Let the eye and the hand change places, and the good of both would be destroyed, and each would be an evil to the whole body. Let the hands and the feet change places, and the efficiency of all would be destroyed. But with all the members--eyes, hands, and feet--in their proper places, each can be efficient in its own place, and all working together can do that which the hand finds to do. The eye sees that which is to be done, the feet carry us within reach, and the hands perform the task, and each is essential to the working of the other. Except they all work together no task can be efficiently executed. "The eye cannot say unto the hand, I have no need of thee; nor, again, the head to the feet, I have no need of you. Nay, much more those members of the body, which seem to be more feeble, are necessary." To no part of the body can any other part of the body say, "I have no need of you."

Thus it is with the human body, as everybody knows; and thus it is with the body of Christ--the church--as everybody ought to know. Each member of the church, in his place, is necessary to every other member of the church. Yea, even "those members of the body, which seem to be more feeble, are necessary," and those members of the body which we think to be less honourable, upon these we should bestow more abundant honour. Christ has honoured them with a place in the church, shall we despise them? "The members should have the same care one for another. And whether one member suffer, all the members suffer with it; or one member be honoured, all the members rejoice with it." Or as it is said in another place: "Remember them that are in bonds, as bound with them; and them which suffer adversity, as being yourselves also in the body." Heb. 13:3. "Now ye are the body of Christ, and members in particular." And, oh, that everyone who is a member of the church would realise how sacred is the relationship into which he has entered! Then, indeed, would the disciples of Christ be one, and the world would believe that God sent Him.

For the edifying--the building up--of the church, the Lord has placed certain gifts in the church. "When He ascended up on high, He led captivity captive, and gave gifts unto men." "And He gave some, apostles; and some, prophets; and some, evangelists; and some, pastors and teachers; for the perfecting of the saints, for the work of the ministry, for the edifying of the body of Christ; till we all come in the unity of the faith, and of the knowledge of the Son of God, unto a perfect man, unto the measure of the stature of the fullness of Christ." Eph. 4:8, 11-13. In another place it is written of these gifts, "God hath set some in the church, first apostles, secondarily prophets, thirdly teachers, after that miracles, then gifts of healings, helps, government, diversities of tongues." 1 Cor. 12:28. Thus we see that the gift of teaching the Word of God is only third in importance of the gifts of the Spirit of God to members of the church. It is second only to the gift of prophecy, and is before miracles, or gifts of healings, or diversities of tongues.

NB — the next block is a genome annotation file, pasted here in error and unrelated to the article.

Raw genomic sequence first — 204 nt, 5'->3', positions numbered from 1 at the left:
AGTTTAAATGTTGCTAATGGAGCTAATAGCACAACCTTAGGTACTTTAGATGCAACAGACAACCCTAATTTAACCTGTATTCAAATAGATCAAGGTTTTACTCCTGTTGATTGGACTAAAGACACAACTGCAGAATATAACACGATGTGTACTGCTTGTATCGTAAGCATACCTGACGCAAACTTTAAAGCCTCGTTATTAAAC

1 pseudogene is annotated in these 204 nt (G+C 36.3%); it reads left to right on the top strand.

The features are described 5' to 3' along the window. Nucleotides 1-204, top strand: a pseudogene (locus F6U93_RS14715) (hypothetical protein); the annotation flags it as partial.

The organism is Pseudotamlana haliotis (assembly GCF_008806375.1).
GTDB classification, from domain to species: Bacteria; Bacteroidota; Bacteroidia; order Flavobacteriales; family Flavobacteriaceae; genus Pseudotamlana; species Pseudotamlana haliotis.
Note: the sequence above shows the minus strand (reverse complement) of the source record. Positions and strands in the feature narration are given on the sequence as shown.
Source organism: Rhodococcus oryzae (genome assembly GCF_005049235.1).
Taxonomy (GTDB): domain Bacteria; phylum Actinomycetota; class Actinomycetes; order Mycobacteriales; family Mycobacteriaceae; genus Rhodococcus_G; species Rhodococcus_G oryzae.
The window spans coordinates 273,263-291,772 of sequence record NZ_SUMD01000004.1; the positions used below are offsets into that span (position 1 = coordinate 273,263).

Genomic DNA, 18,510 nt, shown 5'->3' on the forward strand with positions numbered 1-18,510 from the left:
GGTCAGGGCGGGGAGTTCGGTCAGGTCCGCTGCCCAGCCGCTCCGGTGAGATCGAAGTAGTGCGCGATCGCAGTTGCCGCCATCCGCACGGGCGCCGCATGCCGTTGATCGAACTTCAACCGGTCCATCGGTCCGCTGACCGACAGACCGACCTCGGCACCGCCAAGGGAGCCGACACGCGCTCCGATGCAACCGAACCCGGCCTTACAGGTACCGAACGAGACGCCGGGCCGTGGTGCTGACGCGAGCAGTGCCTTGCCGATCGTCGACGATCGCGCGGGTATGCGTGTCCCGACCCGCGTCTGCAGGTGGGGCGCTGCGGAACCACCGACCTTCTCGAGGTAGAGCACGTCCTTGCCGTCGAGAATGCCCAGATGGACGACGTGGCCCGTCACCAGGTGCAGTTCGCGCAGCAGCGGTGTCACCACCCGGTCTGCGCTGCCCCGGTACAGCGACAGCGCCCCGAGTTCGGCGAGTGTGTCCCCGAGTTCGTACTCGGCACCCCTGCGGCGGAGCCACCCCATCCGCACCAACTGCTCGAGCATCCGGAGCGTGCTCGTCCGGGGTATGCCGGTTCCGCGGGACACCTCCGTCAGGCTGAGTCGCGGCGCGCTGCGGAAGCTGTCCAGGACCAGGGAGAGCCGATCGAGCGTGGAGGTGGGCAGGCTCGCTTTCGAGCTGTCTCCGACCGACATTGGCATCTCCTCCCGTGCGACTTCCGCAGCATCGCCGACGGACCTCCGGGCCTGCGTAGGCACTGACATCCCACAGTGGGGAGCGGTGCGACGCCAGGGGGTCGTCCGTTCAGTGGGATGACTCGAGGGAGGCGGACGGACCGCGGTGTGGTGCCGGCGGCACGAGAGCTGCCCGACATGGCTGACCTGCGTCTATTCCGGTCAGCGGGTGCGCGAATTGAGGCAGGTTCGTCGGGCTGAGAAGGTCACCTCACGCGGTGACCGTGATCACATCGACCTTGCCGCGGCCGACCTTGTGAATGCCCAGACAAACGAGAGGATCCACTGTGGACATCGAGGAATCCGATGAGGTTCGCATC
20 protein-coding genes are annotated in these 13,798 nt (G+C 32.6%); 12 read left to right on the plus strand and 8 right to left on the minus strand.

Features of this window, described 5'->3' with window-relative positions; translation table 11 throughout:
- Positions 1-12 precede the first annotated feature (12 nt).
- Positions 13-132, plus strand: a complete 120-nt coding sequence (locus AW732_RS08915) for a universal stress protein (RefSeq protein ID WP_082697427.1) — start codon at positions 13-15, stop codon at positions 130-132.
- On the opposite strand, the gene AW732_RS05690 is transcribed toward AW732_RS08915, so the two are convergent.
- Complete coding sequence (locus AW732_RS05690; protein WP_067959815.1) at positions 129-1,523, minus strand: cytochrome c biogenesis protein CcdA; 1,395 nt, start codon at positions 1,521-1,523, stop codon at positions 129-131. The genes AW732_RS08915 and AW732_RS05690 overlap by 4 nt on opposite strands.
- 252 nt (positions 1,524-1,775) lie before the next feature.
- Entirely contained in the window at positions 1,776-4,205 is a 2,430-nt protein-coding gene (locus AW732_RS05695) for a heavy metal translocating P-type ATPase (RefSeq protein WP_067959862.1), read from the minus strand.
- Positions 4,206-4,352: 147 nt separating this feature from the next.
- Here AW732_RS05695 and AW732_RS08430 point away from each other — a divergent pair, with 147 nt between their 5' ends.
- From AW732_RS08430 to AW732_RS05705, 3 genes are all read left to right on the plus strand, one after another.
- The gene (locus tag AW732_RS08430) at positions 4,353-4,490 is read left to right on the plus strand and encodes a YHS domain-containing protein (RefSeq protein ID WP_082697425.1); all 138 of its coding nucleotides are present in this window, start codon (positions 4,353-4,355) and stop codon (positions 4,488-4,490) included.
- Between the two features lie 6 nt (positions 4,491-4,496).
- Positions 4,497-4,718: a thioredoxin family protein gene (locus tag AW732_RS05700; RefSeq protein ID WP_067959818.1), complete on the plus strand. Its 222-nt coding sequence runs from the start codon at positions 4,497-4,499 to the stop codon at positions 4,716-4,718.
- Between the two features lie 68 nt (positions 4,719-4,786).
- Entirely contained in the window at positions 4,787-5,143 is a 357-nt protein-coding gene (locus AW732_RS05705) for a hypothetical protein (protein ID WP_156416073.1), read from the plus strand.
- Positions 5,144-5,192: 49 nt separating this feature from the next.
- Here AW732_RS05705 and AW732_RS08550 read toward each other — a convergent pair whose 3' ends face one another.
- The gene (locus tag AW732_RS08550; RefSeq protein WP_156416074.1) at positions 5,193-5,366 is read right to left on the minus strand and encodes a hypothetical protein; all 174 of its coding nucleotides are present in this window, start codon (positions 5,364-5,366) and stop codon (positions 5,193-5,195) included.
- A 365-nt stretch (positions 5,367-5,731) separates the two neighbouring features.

Paul expressed the matter thus: "I thank my God, I speak with tongues more than ye all; yet in the church I had rather speak five words with my understanding, that by my voice I might teach others also, than ten thousand words in an unknown tongue." 1 Cor. 14:18, 19.

But though all could speak with the tongues of men and of angels, if they have not charity--the love of God--they are but as sounding brass or a tinkling cymbal. Though all had the gift of prophecy, and the gift of wisdom to the understanding of all mysteries and all knowledge; and though all had faith that could remove mountains, if they have not charity they are nothing. And though all were so benevolent as that they would bestow all their goods to feed the poor; and though they were all so perfectly assured of what they believe that they would die at the stake as witnesses to it, if they have not charity it will profit nothing. Charity is love. It is the love of God shed abroad in the heart by the Holy Ghost. It is that love which keeps the commandments of God, "for this is the love of God, that we keep His commandments;" and "love is the fulfilling of the law." Therefore, though all have all these wondrous powers, and have not the keeping of the commandments of God, they are nothing. "To the law and to the testimony; if they speak not according to this word, it is because there is no light in them."

But if there be in the church the love of God, keeping the commandments of God, then all these gifts, working together with charity, build up the body of Christ, make increase of the body unto the edifying of itself in love, and increase it with the increase of God.

How long shall it be ere the church of the living God comes up to the fullness of its high privilege?